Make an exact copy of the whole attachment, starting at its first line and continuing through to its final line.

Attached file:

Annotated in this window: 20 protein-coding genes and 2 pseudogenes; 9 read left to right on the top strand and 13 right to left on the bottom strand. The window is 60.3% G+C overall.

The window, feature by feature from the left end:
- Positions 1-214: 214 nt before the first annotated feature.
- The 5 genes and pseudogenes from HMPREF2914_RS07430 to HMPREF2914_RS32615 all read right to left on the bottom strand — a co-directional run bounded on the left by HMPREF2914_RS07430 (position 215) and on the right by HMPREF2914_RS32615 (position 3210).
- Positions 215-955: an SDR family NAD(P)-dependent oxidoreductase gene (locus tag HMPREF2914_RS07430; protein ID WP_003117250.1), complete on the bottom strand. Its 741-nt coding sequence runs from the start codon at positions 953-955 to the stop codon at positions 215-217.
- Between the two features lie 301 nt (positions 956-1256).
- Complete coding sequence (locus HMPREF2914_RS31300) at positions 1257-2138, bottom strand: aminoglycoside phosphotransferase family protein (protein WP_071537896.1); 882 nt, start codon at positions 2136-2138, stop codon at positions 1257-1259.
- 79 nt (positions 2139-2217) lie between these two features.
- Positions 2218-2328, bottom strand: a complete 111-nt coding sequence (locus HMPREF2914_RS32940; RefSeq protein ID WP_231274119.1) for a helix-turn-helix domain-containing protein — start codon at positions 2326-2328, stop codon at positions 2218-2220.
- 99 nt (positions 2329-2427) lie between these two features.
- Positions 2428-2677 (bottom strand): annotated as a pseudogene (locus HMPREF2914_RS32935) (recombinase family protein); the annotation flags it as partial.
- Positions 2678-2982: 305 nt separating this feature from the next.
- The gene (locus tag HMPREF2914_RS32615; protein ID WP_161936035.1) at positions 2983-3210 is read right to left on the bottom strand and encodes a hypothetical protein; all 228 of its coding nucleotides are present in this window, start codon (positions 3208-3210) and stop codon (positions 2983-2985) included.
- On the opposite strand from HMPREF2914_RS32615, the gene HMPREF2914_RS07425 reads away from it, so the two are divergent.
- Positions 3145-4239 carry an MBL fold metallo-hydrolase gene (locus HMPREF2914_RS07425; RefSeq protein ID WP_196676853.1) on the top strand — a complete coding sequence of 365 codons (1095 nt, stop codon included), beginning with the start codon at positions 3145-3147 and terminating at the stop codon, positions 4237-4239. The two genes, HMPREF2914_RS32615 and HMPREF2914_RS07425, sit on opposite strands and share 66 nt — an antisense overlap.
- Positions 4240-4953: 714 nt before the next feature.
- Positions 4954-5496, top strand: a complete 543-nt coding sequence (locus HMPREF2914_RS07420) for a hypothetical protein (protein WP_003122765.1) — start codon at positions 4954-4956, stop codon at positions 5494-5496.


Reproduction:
Annotated in this window: 20 protein-coding genes and 2 pseudogenes; 9 read left to right on the top strand and 13 right to left on the bottom strand. The window is 60.3% G+C overall.

The window, feature by feature from the left end:
- Positions 1-214: 214 nt before the first annotated feature.
- The 5 genes and pseudogenes from HMPREF2914_RS07430 to HMPREF2914_RS32615 all read right to left on the bottom strand — a co-directional run bounded on the left by HMPREF2914_RS07430 (position 215) and on the right by HMPREF2914_RS32615 (position 3210).
- Positions 215-955: an SDR family NAD(P)-dependent oxidoreductase gene (locus tag HMPREF2914_RS07430; protein ID WP_003117250.1), complete on the bottom strand. Its 741-nt coding sequence runs from the start codon at positions 953-955 to the stop codon at positions 215-217.
- Between the two features lie 301 nt (positions 956-1256).
- Complete coding sequence (locus HMPREF2914_RS31300) at positions 1257-2138, bottom strand: aminoglycoside phosphotransferase family protein (protein WP_071537896.1); 882 nt, start codon at positions 2136-2138, stop codon at positions 1257-1259.
- 79 nt (positions 2139-2217) lie between these two features.
- Positions 2218-2328, bottom strand: a complete 111-nt coding sequence (locus HMPREF2914_RS32940; RefSeq protein ID WP_231274119.1) for a helix-turn-helix domain-containing protein — start codon at positions 2326-2328, stop codon at positions 2218-2220.
- 99 nt (positions 2329-2427) lie between these two features.
- Positions 2428-2677 (bottom strand): annotated as a pseudogene (locus HMPREF2914_RS32935) (recombinase family protein); the annotation flags it as partial.
- Positions 2678-2982: 305 nt separating this feature from the next.
- The gene (locus tag HMPREF2914_RS32615; protein ID WP_161936035.1) at positions 2983-3210 is read right to left on the bottom strand and encodes a hypothetical protein; all 228 of its coding nucleotides are present in this window, start codon (positions 3208-3210) and stop codon (positions 2983-2985) included.
- On the opposite strand from HMPREF2914_RS32615, the gene HMPREF2914_RS07425 reads away from it, so the two are divergent.
- Positions 3145-4239 carry an MBL fold metallo-hydrolase gene (locus HMPREF2914_RS07425; RefSeq protein ID WP_196676853.1) on the top strand — a complete coding sequence of 365 codons (1095 nt, stop codon included), beginning with the start codon at positions 3145-3147 and terminating at the stop codon, positions 4237-4239. The two genes, HMPREF2914_RS32615 and HMPREF2914_RS07425, sit on opposite strands and share 66 nt — an antisense overlap.
- Positions 4240-4953: 714 nt before the next feature.
- Positions 4954-5496, top strand: a complete 543-nt coding sequence (locus HMPREF2914_RS07420) for a hypothetical protein (protein WP_003122765.1) — start codon at positions 4954-4956, stop codon at positions 5494-5496.